A Good Day For Chardonnay
Whenever my friend Lise is in a wine drinking mood she’ll gently deflect the wine list and order a glass of Chardonnay. Every time. She doesn’t care if that glass of wine is light and citrusy, buttery, or oaked and golden, she just knows that she has been drinking Chardonnay since 1970 and that she likes it. She also likes to drive on the shoulder of the road and talk a good, long yarn, but that’s a story for another time.
In the 80s and 90s Chardonnay was the hip thing to drink, thanks in part to The Judgment of Paris Tasting of 1976 when a Californian Chardonnay beat out top ranked French wines in a blind tasting. In a collective frenzy of national pride, Americans began drinking Chardonnay by the bucketful and soon everyone else followed that golden wine trail. The weeping sounds of vines being ripped from the earth in order to make room for more Chardonnay could be heard all over the world. This was not always great for the reputation of Chardonnay as much of it was mass produced in an attempt to garner sales.
Fast forward to the Canadian High Commission in London, England where a blind tasting of Ontario Chardonnay took place in May of 2010. Respected wine critics gave much deserved kudos to Ontario wines. In our little corner of vine covered earth vintners have been working with the grape, treating it with respect and making, now, wines worthy of notice. Ontario, it seems, is the new dandy of the Chardonnay wine world. The cool climate, the limestone and the chalky soils set a stage for the grape to really sing.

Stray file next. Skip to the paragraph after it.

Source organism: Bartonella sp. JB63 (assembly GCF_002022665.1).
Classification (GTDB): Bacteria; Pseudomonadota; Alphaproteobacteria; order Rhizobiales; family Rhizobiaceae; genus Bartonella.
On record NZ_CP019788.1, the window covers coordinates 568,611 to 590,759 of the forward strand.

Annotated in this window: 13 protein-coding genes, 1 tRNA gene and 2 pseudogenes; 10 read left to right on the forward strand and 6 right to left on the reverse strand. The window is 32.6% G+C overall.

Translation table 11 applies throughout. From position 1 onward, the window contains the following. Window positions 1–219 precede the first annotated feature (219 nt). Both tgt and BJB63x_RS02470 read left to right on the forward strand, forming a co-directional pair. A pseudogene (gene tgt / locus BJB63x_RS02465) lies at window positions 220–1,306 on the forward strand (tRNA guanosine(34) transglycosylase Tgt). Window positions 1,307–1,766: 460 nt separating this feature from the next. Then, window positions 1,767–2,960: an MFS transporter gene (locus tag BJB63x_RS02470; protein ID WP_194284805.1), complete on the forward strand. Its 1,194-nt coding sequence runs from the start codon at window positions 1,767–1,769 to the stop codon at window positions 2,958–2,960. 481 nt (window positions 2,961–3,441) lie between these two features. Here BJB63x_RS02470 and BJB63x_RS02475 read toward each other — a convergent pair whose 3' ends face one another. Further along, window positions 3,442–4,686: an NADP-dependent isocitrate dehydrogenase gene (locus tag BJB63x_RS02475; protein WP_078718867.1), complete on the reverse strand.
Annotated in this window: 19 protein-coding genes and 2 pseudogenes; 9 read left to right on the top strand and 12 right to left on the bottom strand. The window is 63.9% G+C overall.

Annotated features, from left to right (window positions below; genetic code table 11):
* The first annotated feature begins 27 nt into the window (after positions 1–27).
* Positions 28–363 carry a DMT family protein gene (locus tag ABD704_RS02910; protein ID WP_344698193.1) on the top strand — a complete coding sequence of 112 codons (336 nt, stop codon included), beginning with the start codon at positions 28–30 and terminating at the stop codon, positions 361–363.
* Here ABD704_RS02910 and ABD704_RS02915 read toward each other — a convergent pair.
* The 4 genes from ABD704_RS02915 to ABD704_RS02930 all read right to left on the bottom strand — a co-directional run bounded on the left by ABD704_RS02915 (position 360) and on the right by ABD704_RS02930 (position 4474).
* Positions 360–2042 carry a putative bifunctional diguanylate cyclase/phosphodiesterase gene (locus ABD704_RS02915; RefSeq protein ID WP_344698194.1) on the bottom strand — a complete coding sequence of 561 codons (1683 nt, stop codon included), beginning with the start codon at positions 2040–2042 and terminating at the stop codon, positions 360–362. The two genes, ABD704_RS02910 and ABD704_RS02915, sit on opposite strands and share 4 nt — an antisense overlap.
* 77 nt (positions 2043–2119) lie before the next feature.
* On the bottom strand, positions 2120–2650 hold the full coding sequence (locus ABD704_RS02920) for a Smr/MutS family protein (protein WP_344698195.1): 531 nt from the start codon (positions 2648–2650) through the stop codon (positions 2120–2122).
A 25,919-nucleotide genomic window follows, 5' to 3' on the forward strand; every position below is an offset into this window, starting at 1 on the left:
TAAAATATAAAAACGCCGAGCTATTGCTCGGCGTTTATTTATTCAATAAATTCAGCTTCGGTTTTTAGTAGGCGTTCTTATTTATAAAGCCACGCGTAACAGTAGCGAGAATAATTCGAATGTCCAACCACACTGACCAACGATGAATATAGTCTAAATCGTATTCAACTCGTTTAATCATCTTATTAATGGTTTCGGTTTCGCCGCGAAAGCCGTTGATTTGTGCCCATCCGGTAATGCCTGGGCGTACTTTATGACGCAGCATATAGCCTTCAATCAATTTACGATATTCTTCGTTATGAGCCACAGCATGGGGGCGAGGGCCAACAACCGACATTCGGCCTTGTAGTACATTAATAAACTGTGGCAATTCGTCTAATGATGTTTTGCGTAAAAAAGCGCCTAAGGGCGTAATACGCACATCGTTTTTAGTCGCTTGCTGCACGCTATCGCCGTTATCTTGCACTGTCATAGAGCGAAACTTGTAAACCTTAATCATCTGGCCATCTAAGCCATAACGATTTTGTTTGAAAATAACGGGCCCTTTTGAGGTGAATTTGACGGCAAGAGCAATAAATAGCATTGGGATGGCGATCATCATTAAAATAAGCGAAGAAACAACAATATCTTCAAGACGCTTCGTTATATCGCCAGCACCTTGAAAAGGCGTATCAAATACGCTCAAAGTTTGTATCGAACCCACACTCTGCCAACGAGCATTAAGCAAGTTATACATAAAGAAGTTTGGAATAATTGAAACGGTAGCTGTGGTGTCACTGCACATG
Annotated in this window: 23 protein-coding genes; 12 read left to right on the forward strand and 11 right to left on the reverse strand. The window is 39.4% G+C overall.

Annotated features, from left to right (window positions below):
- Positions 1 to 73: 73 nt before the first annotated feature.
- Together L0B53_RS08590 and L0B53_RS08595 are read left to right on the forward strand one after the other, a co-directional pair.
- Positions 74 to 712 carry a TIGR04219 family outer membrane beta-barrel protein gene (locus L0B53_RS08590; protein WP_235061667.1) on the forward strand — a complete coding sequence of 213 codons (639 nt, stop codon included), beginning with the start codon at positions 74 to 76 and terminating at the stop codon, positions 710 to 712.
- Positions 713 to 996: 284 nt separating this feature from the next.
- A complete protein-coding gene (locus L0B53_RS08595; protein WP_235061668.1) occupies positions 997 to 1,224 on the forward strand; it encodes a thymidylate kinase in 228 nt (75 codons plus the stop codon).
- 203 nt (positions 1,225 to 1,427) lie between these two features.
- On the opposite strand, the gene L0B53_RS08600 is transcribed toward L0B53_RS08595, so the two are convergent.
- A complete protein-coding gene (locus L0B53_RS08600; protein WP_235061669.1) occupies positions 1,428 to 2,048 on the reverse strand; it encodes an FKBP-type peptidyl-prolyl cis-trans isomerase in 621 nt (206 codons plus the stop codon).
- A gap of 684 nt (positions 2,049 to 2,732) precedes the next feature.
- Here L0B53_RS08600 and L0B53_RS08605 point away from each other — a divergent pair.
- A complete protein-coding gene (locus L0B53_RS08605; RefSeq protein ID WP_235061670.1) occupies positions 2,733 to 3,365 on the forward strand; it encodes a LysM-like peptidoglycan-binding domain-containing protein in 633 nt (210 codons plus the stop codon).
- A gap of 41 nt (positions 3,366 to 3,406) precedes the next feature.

I like Chardonnay because it goes well on my table. As long as the oak is kept in check it’s not too over powering in the glass, and it comes in a variety of tastes since the grape is so amenable. In Ontario Chardonnay tends to be light, citrusy and crisp but there are richer, oaked and second fermented versions that will warm a soul on a cold winter’s night, particularly in vintages when the sun was generous. One of life’s simple pleasures is washing down a bite of succulent roast chicken with a swirl of Chardonnay. The same goes for any creamy sauced pasta, buttery seafood, herb encrusted pork dish, or lemon-tinged salad.
Over time, things change and today many wine producing regions have gone back to working with indigenous and site appropriate varieties. Chardonnay is still, perhaps, the most ubiquitous grape on the planet, but it’s not the catchall white wine it once was and you’ll be as likely to hear someone order a glass of Albariño or Pinot Gris as a glass of Chardonnay. But, for those of us living in cool Ontario, we are learning that local Chardonnay makes wines with finesse, and if you are like my friend Lise, then that’s good news.
A few wines to try:
Norman Hardie Unfiltered County Chardonnay: Norman Hardie makes wine in Prince Edward County and while his bottles are a little pricey, they are worth it. You need to travel to the County or watch for his wines in the Vintages section of the LCBO.
Joseph Drouhin Chablis Drouhin Vaudon: because Burgundy is where it all began and this is a balanced, classic example of Chardonnay; try it next to an Ontario version for the fun of it.
Kacaba Unoaked Chardonnay: this is a great, inexpensive Chard with a lively, crisp appeal; currently the 2012 vintage is on shelves at the LCBO.